Part 3 Puppy Socialization -
Introduction & Cradling
by Patty Mead
The off-leash period will again be the first activity. Your
puppy will have already started pulling at the leash to say hello
to each of the other puppies that arrive for class. As soon as
the trainer yells "off leash" your puppy will bolt for
friends, a place to hide, or to bully other puppies. Again, you
will be instructed to cradle and the trainer will handle each dog
and speak with you about the activities of your own puppy.
As the trainer (and helpers) evaluate the cradle some will
comment if your puppy is still struggling too much or snapping at
the handlers. It is a good idea to take their concerns to heart!
I have seen too many puppies that I knew once they grew up, they
would wind up in the pound because their owners did not follow
instructions and teach them to behave. Please take all the
comments to heart and lay down a good foundation for you and your
A reminder will be give to take your puppy with you wherever
you can. Now is the best time to get your dog used to riding in a
car, visiting peoples homes, walking along crowded sidewalks,
etc. Your puppy needs to be introduced to new sights and sounds
to help prevent it from reacting with fear to new situations. We
want the puppies to have an expansive horizon so that they can
come to expect the unexpected and not be frightened of new
Then you will each be given the opportunity to show off how
well your puppy has progressed as you demonstrate the
sit-down-stand commands for the group. The trainer will then ask
you to vary the routine: for example, instead of sit-down-stand
you may try down-stand-sit. Most likely, 99% of the class will
find that their dog will do the sit-Down-stand routine but not a
variation. This means the dog knows the routine but not the
individual commands. Thus, the next homework will be to vary the
routine. Ask the dog to sit; later practice stand; then try
down-stand, etc. In short. practice the individual commands with
your dog. you will also o be asked to practice in a variety of
places, your house, yard, the park, your friends house, etc.
The next tow commands you may learn ore walking on leash and
"off". In my ind walking on leash is fairly easy. The
idea is to have a good collar (but not a choke chain) and a
solid, fiarly short leash. The puppy should wlak with you and not
pull or dragt. At theis point, this is NOT a "heel"
just a casual walk). Again, pracite with the puppy by taling it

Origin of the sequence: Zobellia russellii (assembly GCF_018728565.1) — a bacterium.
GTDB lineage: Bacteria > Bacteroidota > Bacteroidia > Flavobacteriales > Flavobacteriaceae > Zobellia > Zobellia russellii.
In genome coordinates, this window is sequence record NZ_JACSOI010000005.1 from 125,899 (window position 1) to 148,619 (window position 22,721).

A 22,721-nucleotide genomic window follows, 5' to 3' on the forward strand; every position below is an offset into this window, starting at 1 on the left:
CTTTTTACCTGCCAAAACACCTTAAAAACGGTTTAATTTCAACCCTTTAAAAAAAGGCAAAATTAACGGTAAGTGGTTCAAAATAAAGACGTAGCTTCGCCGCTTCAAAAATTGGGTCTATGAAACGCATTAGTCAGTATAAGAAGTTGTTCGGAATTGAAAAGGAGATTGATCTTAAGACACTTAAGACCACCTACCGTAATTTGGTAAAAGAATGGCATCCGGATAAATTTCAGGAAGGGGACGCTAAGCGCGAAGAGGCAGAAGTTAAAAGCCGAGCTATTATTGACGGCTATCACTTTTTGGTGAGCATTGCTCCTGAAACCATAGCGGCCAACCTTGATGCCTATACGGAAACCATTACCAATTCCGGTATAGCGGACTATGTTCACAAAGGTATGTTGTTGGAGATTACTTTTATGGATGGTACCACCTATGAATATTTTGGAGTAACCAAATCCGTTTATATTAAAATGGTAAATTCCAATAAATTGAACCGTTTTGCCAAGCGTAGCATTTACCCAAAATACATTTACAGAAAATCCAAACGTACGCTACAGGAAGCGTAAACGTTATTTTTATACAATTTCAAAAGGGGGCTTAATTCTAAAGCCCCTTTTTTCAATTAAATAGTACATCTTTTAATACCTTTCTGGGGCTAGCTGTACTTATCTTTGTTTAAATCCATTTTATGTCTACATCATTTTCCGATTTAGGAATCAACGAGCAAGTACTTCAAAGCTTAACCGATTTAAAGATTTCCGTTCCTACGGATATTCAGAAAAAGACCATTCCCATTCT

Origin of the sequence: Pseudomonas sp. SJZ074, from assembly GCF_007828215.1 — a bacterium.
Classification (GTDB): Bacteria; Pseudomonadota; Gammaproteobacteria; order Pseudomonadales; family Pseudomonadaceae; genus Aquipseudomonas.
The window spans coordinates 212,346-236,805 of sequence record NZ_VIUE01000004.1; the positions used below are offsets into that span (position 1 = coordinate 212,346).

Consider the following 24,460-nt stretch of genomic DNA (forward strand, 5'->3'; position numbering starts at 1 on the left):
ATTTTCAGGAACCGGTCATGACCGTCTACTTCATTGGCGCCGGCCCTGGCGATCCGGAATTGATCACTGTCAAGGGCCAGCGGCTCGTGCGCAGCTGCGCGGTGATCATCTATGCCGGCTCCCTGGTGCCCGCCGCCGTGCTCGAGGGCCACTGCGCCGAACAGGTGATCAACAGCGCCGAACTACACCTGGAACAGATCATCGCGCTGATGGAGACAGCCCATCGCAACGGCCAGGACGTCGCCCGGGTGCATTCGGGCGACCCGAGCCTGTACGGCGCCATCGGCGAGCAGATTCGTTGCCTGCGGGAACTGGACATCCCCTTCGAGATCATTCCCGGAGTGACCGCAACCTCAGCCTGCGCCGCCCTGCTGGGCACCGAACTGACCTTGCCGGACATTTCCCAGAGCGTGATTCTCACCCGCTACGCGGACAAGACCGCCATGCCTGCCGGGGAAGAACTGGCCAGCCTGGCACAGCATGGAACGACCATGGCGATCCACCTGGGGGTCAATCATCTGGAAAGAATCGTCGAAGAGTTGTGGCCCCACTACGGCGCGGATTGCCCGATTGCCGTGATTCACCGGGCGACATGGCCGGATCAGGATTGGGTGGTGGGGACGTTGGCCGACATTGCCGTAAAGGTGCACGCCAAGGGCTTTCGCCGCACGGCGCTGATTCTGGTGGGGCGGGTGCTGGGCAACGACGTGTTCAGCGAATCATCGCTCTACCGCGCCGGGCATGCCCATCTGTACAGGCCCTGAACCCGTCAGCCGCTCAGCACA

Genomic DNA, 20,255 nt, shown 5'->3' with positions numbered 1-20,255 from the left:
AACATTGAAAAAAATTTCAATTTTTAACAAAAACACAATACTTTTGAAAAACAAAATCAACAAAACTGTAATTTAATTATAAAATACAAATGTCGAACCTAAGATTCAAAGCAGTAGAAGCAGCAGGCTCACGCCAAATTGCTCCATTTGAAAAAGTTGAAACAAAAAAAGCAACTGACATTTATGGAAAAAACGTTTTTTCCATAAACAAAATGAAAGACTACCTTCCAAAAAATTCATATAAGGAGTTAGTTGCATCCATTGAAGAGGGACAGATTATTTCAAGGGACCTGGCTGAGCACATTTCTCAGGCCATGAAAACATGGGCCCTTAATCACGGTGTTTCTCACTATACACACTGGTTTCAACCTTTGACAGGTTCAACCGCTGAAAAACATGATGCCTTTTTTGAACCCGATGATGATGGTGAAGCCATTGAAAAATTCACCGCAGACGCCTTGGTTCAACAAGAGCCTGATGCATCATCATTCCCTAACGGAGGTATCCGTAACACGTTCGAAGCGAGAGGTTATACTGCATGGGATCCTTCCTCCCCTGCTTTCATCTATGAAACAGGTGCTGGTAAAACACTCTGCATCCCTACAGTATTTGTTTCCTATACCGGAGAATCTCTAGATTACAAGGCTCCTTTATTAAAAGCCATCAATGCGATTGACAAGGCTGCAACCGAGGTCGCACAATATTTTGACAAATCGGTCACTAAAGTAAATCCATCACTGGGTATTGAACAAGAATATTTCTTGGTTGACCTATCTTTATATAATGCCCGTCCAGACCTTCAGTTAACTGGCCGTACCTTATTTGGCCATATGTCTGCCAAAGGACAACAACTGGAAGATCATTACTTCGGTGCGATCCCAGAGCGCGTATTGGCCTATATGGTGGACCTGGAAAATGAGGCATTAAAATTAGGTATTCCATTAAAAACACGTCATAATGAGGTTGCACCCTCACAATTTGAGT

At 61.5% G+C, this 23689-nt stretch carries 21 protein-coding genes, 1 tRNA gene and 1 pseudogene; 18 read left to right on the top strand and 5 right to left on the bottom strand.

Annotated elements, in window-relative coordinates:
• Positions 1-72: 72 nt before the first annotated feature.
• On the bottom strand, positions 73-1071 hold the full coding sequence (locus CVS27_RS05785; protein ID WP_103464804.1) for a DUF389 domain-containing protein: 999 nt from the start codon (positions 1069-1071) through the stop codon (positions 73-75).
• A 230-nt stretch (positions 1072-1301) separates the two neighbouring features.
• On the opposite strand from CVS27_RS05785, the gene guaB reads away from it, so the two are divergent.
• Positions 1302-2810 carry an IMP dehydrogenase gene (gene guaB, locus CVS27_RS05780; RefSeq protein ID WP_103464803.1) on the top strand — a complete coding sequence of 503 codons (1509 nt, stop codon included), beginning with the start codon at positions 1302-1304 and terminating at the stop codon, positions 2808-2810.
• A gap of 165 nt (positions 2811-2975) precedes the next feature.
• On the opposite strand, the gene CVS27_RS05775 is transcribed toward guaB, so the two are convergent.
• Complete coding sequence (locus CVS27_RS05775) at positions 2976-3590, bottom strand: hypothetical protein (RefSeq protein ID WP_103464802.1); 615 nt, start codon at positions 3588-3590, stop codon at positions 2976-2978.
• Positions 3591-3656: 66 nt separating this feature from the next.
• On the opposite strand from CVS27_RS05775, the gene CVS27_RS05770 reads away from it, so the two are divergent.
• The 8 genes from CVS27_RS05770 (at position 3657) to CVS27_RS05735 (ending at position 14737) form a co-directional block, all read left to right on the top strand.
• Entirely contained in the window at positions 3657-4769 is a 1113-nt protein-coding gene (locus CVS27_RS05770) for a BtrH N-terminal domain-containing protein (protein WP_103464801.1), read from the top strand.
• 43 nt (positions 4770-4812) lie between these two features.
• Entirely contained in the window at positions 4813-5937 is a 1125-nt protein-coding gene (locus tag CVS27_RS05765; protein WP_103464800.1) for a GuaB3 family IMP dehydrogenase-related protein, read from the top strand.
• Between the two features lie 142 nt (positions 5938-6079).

with you whenever you can and walking in a variety of places.
(Just remember to bring plastic sacks to pick up ater your
dog...I remember when my dog went right at the entrance to a
restaurant...). I have foudn that if the puppies are give
reasonable exercise, a casual walk is easy to do. However,m if
they have not received the exercise they need, a puppy walks
becomes a struggle. Thus, I would exercise the puppies like
normal and take casual walks as additional trianing sessions.
The "off" command is a crucual one to a puppy's
health. It can actually help save the puppy form hurting itself
or others. The "off" command means to stop whatever you
are doing or leave whateer you are about to get into alone.
Sometimes this is tarught by using a food lure. Put the lure in
front of the dog's nose and as the puppy goes for the lure yell
"off". As the puppy shies away prainse it. Then use a
specia word or phrase such as "take it" or
"purple" to indicate that the puppy may have the lure.
Some trainers do not like this technique. They beliee it may
teach the puppy that "off" is generally followed by
approval to continue doing what you wanted to do. Generally
speaking, in real life, when I say "off" I never follow
with an "okay take it" command. For example, the dog is
about o belly up and roll on some dead creature on the beach. Do
I yell "off"? You bet. Do I then follow with an
"okay"? No way! So, antoher way people tech the
"off" command is to have each owner bring in an item
the puppy likes a lot, like a toy. Place them all in the center
of the room and then have each pyppy individually walked around
the perimerter of the pile. When the puppy shows interst in its
toy the oner yells "off" and continues to walk around.
Priase is given if the dog shies away from the pile of toys.
Should the puppy show interst again and tries to get the toy the
whole room may yell "off". Generally thi is enough and
the puppy will ignore the toy. One the puppy can go around the
perimerter without tyring to get at the toy the next dog is
called for its turn. At the end everyone picks up their toy to
tak home and the dog is not allowed to play ith it unti they are
"Off" is taught many ways. Our job here is not to
express an opinion on which way is best, but to prepare you for
the socialization classes and to introduce you to the concepts.
So remember to practice, practice, and practice some more. But
also remember to make the practice short as well as fun,
otherwise it will soon be a chore niether you nor your dog will
To previous article Socialization
Part 2 or to the first article Socialization